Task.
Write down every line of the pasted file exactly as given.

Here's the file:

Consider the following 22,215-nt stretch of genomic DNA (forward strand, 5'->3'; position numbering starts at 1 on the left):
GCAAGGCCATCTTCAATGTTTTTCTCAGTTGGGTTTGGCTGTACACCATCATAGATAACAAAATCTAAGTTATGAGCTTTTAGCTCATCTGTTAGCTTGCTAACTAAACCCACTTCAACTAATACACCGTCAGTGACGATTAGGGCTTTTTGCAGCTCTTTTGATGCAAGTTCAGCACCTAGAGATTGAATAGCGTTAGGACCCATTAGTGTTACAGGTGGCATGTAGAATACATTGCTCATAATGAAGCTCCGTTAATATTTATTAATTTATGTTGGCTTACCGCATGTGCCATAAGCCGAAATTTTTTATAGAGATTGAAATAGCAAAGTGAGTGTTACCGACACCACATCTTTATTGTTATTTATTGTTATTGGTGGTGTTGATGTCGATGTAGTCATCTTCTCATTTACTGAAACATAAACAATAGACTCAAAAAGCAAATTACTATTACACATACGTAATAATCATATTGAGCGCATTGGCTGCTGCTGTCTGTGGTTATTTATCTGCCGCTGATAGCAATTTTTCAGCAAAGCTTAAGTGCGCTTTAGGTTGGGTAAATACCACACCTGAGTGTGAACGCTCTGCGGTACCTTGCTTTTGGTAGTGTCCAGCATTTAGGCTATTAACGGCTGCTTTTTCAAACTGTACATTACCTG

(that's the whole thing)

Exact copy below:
Consider the following 22,215-nt stretch of genomic DNA (forward strand, 5'->3'; position numbering starts at 1 on the left):
GCAAGGCCATCTTCAATGTTTTTCTCAGTTGGGTTTGGCTGTACACCATCATAGATAACAAAATCTAAGTTATGAGCTTTTAGCTCATCTGTTAGCTTGCTAACTAAACCCACTTCAACTAATACACCGTCAGTGACGATTAGGGCTTTTTGCAGCTCTTTTGATGCAAGTTCAGCACCTAGAGATTGAATAGCGTTAGGACCCATTAGTGTTACAGGTGGCATGTAGAATACATTGCTCATAATGAAGCTCCGTTAATATTTATTAATTTATGTTGGCTTACCGCATGTGCCATAAGCCGAAATTTTTTATAGAGATTGAAATAGCAAAGTGAGTGTTACCGACACCACATCTTTATTGTTATTTATTGTTATTGGTGGTGTTGATGTCGATGTAGTCATCTTCTCATTTACTGAAACATAAACAATAGACTCAAAAAGCAAATTACTATTACACATACGTAATAATCATATTGAGCGCATTGGCTGCTGCTGTCTGTGGTTATTTATCTGCCGCTGATAGCAATTTTTCAGCAAAGCTTAAGTGCGCTTTAGGTTGGGTAAATACCACACCTGAGTGTGAACGCTCTGCGGTACCTTGCTTTTGGTAGTGTCCAGCATTTAGGCTATTAACGGCTGCTTTTTCAAACTGTACATTACCTG